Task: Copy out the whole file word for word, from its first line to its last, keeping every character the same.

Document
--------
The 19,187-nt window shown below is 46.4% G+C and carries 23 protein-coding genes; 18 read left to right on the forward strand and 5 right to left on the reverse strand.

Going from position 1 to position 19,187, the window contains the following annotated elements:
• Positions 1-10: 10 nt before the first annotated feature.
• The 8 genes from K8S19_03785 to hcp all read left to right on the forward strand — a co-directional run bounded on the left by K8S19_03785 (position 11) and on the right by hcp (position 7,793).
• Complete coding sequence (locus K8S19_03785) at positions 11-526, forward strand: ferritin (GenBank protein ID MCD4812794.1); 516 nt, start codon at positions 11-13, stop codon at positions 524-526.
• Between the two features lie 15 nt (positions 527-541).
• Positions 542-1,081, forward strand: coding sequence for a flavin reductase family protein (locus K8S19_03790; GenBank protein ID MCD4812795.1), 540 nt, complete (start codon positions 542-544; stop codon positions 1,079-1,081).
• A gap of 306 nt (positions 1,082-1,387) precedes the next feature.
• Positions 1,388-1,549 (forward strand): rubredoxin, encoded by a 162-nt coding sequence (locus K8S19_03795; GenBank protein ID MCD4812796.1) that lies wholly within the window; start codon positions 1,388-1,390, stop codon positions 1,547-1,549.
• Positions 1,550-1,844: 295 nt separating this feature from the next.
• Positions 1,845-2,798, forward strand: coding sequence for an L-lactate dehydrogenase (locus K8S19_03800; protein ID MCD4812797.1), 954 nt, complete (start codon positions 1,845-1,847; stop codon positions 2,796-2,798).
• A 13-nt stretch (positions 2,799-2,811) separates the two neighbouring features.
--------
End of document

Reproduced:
The 19,187-nt window shown below is 46.4% G+C and carries 23 protein-coding genes; 18 read left to right on the forward strand and 5 right to left on the reverse strand.

Going from position 1 to position 19,187, the window contains the following annotated elements:
• Positions 1-10: 10 nt before the first annotated feature.
• The 8 genes from K8S19_03785 to hcp all read left to right on the forward strand — a co-directional run bounded on the left by K8S19_03785 (position 11) and on the right by hcp (position 7,793).
• Complete coding sequence (locus K8S19_03785) at positions 11-526, forward strand: ferritin (GenBank protein ID MCD4812794.1); 516 nt, start codon at positions 11-13, stop codon at positions 524-526.
• Between the two features lie 15 nt (positions 527-541).
• Positions 542-1,081, forward strand: coding sequence for a flavin reductase family protein (locus K8S19_03790; GenBank protein ID MCD4812795.1), 540 nt, complete (start codon positions 542-544; stop codon positions 1,079-1,081).
• A gap of 306 nt (positions 1,082-1,387) precedes the next feature.
• Positions 1,388-1,549 (forward strand): rubredoxin, encoded by a 162-nt coding sequence (locus K8S19_03795; GenBank protein ID MCD4812796.1) that lies wholly within the window; start codon positions 1,388-1,390, stop codon positions 1,547-1,549.
• Positions 1,550-1,844: 295 nt separating this feature from the next.
• Positions 1,845-2,798, forward strand: coding sequence for an L-lactate dehydrogenase (locus K8S19_03800; protein ID MCD4812797.1), 954 nt, complete (start codon positions 1,845-1,847; stop codon positions 2,796-2,798).
• A 13-nt stretch (positions 2,799-2,811) separates the two neighbouring features.